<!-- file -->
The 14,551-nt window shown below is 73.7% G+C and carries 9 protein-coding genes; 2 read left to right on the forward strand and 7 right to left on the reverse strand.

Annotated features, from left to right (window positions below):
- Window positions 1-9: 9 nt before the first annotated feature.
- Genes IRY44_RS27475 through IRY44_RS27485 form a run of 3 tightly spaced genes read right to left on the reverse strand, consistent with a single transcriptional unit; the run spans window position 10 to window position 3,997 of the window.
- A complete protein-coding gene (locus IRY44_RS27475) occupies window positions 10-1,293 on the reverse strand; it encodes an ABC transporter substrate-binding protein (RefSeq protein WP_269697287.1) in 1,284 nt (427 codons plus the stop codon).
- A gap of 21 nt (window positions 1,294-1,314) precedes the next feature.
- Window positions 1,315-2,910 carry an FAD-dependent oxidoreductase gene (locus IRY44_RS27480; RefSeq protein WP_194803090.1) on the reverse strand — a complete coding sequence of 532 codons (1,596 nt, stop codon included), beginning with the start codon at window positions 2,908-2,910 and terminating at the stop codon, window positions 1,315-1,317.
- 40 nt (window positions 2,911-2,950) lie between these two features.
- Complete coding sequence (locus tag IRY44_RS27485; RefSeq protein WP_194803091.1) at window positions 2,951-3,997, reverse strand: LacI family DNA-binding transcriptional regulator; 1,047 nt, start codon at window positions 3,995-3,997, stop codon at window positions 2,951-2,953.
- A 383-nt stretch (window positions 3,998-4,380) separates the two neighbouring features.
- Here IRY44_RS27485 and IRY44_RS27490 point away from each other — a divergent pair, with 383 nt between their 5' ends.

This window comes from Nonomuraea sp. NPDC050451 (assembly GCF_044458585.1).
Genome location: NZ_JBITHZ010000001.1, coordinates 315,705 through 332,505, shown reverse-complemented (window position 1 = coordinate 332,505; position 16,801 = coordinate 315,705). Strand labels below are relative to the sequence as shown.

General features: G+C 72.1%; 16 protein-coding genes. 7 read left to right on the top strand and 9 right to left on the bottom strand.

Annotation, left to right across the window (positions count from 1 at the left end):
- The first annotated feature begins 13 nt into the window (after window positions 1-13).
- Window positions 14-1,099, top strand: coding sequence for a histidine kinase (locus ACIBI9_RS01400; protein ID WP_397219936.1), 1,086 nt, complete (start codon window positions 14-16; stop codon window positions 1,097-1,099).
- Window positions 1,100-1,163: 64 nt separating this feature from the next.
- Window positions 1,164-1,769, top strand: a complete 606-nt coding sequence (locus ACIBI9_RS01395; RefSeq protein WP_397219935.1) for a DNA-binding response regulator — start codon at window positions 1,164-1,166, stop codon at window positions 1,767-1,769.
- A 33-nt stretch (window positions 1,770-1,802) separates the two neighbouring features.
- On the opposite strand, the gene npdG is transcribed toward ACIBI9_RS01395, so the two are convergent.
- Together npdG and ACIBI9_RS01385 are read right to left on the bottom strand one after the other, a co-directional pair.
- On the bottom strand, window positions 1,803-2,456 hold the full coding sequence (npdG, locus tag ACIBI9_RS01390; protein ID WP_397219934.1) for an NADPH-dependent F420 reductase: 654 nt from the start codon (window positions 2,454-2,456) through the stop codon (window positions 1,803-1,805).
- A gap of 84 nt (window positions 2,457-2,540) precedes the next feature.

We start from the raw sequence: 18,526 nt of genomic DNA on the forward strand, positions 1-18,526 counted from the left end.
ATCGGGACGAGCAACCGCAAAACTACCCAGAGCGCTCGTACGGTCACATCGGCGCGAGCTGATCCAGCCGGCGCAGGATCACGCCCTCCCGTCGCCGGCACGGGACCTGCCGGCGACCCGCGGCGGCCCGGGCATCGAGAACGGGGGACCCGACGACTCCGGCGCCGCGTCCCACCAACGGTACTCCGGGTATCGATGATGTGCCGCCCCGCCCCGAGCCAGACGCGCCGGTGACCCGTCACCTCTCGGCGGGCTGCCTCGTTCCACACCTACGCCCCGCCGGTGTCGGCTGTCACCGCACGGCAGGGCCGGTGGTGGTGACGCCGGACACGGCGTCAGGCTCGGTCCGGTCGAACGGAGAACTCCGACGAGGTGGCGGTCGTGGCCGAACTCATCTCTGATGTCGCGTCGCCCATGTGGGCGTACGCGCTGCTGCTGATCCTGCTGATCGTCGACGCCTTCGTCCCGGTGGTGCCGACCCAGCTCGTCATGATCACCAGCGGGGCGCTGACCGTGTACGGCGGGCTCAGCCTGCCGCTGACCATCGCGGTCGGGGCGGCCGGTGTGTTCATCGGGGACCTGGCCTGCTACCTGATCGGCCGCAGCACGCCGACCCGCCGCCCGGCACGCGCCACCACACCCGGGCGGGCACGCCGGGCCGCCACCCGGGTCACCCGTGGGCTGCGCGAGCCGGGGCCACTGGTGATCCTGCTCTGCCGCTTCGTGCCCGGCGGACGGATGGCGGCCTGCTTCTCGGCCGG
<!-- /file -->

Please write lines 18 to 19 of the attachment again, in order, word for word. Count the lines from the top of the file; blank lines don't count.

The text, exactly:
- Window positions 1,100-1,163: 64 nt separating this feature from the next.
- Window positions 1,164-1,769, top strand: a complete 606-nt coding sequence (locus ACIBI9_RS01395; RefSeq protein WP_397219935.1) for a DNA-binding response regulator — start codon at window positions 1,164-1,166, stop codon at window positions 1,767-1,769.